Display & Format Concepts in Drawing

I started my day by conceptualizing some ideas for large scale works that I want to eventually work on. I knew that I was going to finish up the final monotype today, so I wanted to start developing ideas for how to bring the work in this series into a grander scale.

I went back to thinking about a Chinese calligraphy exhibition I saw at the Museum of Fine Arts in Boston last spring. At the exhibition, they had a wide variety of different kinds of scrolls. There were many of the typical scrolls that you expect to see: tall and vertical, and hanging on the wall. The scrolls that really got me going were two scrolls in the back of the exhibition. They were horizontal scrolls that were insanely long; each scroll showed at least 20 feet or so, and there had to be many more feet of image because only a portion was being displayed. Today, thinking about those scrolls got me wondering how I could translate the extreme horizontal format for some ink drawings.

I started considering extremely long, horizontal ink drawings that would dominate and cut across a gallery space with their length. The scrolls at the MFA exhibition were on flat tables, approximately waist high, encased in glass for protection. In the end, I saw that there were essentially three different formats, and of course variations on each of those formats: 1) having the drawings lie flat on long tables like the MFA exhibition, 2) hang the drawings with invisible wiring from the ceiling, which would make them behave more like three-dimensional objects, and 3) hang the drawings on the wall, at eye level in a continual line across all of the walls to create a drawing that never ends. Of these three options, I got really excited about the third option, and did a very quick sketch of how it might look. It might still be a while before I get around to actually executing the idea, but I find that the longer I have to ponder and simmer on a thought while I’m working on other parts of the project, the stronger the idea will be when the time comes.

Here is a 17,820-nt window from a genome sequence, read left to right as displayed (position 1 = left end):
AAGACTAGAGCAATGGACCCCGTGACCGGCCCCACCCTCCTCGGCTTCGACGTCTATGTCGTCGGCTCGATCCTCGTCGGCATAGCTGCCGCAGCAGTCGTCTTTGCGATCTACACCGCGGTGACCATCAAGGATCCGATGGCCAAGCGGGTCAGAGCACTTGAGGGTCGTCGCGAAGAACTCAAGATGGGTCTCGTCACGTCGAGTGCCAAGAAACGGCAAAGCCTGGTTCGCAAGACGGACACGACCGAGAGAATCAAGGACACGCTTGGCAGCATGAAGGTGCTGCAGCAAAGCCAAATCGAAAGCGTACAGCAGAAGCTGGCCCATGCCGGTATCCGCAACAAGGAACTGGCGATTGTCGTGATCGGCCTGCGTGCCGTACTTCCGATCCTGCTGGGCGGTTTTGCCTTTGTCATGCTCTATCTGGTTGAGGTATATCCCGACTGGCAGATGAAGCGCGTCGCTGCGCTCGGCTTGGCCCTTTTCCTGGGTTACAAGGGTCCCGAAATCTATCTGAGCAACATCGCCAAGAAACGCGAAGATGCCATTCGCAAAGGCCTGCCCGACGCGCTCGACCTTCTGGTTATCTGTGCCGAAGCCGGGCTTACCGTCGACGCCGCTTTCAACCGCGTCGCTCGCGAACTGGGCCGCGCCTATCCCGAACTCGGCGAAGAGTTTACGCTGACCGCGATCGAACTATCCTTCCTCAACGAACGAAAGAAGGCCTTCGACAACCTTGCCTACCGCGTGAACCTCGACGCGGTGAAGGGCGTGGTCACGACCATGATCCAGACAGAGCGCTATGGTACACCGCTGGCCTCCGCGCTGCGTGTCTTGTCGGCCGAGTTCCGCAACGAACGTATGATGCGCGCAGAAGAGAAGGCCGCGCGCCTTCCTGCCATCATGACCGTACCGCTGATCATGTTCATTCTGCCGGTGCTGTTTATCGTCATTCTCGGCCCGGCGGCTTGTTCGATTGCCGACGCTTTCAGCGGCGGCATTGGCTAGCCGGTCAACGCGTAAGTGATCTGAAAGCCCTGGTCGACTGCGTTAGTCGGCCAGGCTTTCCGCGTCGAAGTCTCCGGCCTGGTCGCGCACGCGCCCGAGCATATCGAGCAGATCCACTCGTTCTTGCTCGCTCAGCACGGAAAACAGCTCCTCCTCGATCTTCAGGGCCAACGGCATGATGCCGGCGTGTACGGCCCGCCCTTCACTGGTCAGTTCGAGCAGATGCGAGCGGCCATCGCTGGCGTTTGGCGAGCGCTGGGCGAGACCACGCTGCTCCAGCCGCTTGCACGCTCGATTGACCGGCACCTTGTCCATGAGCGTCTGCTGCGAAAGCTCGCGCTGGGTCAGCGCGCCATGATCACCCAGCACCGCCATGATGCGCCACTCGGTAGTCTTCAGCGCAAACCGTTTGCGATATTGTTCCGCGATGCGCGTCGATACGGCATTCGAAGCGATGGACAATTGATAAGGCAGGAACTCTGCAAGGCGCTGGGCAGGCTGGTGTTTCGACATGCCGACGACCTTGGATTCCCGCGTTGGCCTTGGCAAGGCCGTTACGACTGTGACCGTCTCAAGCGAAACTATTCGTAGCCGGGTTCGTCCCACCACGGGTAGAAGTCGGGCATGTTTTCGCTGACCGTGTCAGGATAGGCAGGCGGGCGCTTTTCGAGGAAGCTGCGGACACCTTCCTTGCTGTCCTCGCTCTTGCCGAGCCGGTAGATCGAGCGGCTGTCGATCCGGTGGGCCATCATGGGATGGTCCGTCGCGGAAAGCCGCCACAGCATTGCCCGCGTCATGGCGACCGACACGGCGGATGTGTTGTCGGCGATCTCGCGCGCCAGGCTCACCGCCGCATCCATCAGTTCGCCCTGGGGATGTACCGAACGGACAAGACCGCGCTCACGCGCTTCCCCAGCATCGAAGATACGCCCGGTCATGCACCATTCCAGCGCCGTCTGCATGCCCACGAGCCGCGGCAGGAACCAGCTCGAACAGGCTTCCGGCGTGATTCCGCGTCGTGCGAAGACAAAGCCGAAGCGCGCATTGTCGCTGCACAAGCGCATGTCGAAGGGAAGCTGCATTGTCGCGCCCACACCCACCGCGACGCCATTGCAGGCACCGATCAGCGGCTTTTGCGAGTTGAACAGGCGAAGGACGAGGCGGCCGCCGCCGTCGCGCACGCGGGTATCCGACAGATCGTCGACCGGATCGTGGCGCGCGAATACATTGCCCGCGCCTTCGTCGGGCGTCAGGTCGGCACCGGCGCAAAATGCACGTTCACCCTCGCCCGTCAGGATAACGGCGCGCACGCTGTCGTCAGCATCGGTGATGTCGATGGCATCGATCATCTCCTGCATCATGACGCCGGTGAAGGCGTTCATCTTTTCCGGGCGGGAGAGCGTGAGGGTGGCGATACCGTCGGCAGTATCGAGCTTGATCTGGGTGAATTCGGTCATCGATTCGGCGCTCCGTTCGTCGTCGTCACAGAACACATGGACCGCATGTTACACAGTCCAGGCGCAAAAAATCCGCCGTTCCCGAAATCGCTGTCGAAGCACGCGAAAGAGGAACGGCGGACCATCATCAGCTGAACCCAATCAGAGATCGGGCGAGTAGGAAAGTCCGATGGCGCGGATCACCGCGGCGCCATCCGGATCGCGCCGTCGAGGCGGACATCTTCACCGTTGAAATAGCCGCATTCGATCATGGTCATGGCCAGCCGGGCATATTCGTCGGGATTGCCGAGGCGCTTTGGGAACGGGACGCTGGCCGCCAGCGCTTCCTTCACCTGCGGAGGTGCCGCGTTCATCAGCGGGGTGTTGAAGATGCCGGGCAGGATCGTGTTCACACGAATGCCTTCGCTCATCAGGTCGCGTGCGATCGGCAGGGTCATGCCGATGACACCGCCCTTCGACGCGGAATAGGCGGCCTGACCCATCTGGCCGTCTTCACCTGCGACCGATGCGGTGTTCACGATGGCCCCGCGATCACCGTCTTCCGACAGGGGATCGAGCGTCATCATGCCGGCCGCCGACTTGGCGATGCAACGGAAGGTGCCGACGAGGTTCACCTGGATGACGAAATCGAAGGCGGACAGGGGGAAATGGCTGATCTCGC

Display Sketch

For this last monotype, I went back to a single figure format. I made a concerted effort to work more intensively with the very thin brush strokes towards the end of the process. A few months back, I had tried the opposite approach, attempting to make the compositions as sparse as possible with just a few large brush strokes. I think the results are a little fuller and there’s a greater range of variety in the different brush strokes.

Submerge XXa

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